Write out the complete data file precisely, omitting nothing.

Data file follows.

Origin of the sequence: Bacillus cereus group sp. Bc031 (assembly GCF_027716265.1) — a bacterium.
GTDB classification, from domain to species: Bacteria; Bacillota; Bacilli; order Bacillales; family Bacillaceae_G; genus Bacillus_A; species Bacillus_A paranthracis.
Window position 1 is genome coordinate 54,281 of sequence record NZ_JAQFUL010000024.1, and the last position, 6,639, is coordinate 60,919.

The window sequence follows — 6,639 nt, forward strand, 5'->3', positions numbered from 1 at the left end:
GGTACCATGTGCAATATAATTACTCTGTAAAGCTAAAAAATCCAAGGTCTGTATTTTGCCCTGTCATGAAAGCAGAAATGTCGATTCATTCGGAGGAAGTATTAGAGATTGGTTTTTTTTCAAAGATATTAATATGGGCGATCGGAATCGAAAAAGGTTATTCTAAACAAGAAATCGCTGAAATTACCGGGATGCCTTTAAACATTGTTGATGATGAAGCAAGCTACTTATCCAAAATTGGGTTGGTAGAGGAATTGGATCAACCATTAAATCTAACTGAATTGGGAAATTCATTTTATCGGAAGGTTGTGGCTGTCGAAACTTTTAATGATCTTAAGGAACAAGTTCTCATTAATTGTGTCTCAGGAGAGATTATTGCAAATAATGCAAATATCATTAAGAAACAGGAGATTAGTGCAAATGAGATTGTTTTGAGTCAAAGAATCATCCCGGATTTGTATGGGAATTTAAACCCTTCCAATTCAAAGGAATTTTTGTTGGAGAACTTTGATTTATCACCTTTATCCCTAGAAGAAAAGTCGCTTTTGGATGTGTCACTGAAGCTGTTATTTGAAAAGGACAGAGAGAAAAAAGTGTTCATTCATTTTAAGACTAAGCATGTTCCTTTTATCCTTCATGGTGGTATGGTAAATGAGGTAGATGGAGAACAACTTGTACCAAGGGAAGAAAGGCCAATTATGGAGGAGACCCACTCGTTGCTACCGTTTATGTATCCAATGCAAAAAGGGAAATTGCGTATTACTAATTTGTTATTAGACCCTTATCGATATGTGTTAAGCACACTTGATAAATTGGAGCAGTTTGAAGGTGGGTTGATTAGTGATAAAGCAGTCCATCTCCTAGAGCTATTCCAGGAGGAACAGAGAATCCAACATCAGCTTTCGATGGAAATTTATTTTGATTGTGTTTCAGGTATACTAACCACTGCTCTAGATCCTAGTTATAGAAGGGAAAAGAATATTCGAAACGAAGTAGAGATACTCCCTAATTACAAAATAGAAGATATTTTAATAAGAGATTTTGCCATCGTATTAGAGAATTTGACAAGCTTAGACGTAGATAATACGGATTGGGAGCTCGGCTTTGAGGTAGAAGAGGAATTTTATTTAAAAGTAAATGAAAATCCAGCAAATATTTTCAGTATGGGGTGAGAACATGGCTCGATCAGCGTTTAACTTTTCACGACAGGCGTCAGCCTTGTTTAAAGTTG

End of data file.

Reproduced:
Origin of the sequence: Bacillus cereus group sp. Bc031 (assembly GCF_027716265.1) — a bacterium.
GTDB classification, from domain to species: Bacteria; Bacillota; Bacilli; order Bacillales; family Bacillaceae_G; genus Bacillus_A; species Bacillus_A paranthracis.
Window position 1 is genome coordinate 54,281 of sequence record NZ_JAQFUL010000024.1, and the last position, 6,639, is coordinate 60,919.

The window sequence follows — 6,639 nt, forward strand, 5'->3', positions numbered from 1 at the left end:
GGTACCATGTGCAATATAATTACTCTGTAAAGCTAAAAAATCCAAGGTCTGTATTTTGCCCTGTCATGAAAGCAGAAATGTCGATTCATTCGGAGGAAGTATTAGAGATTGGTTTTTTTTCAAAGATATTAATATGGGCGATCGGAATCGAAAAAGGTTATTCTAAACAAGAAATCGCTGAAATTACCGGGATGCCTTTAAACATTGTTGATGATGAAGCAAGCTACTTATCCAAAATTGGGTTGGTAGAGGAATTGGATCAACCATTAAATCTAACTGAATTGGGAAATTCATTTTATCGGAAGGTTGTGGCTGTCGAAACTTTTAATGATCTTAAGGAACAAGTTCTCATTAATTGTGTCTCAGGAGAGATTATTGCAAATAATGCAAATATCATTAAGAAACAGGAGATTAGTGCAAATGAGATTGTTTTGAGTCAAAGAATCATCCCGGATTTGTATGGGAATTTAAACCCTTCCAATTCAAAGGAATTTTTGTTGGAGAACTTTGATTTATCACCTTTATCCCTAGAAGAAAAGTCGCTTTTGGATGTGTCACTGAAGCTGTTATTTGAAAAGGACAGAGAGAAAAAAGTGTTCATTCATTTTAAGACTAAGCATGTTCCTTTTATCCTTCATGGTGGTATGGTAAATGAGGTAGATGGAGAACAACTTGTACCAAGGGAAGAAAGGCCAATTATGGAGGAGACCCACTCGTTGCTACCGTTTATGTATCCAATGCAAAAAGGGAAATTGCGTATTACTAATTTGTTATTAGACCCTTATCGATATGTGTTAAGCACACTTGATAAATTGGAGCAGTTTGAAGGTGGGTTGATTAGTGATAAAGCAGTCCATCTCCTAGAGCTATTCCAGGAGGAACAGAGAATCCAACATCAGCTTTCGATGGAAATTTATTTTGATTGTGTTTCAGGTATACTAACCACTGCTCTAGATCCTAGTTATAGAAGGGAAAAGAATATTCGAAACGAAGTAGAGATACTCCCTAATTACAAAATAGAAGATATTTTAATAAGAGATTTTGCCATCGTATTAGAGAATTTGACAAGCTTAGACGTAGATAATACGGATTGGGAGCTCGGCTTTGAGGTAGAAGAGGAATTTTATTTAAAAGTAAATGAAAATCCAGCAAATATTTTCAGTATGGGGTGAGAACATGGCTCGATCAGCGTTTAACTTTTCACGACAGGCGTCAGCCTTGTTTAAAGTTG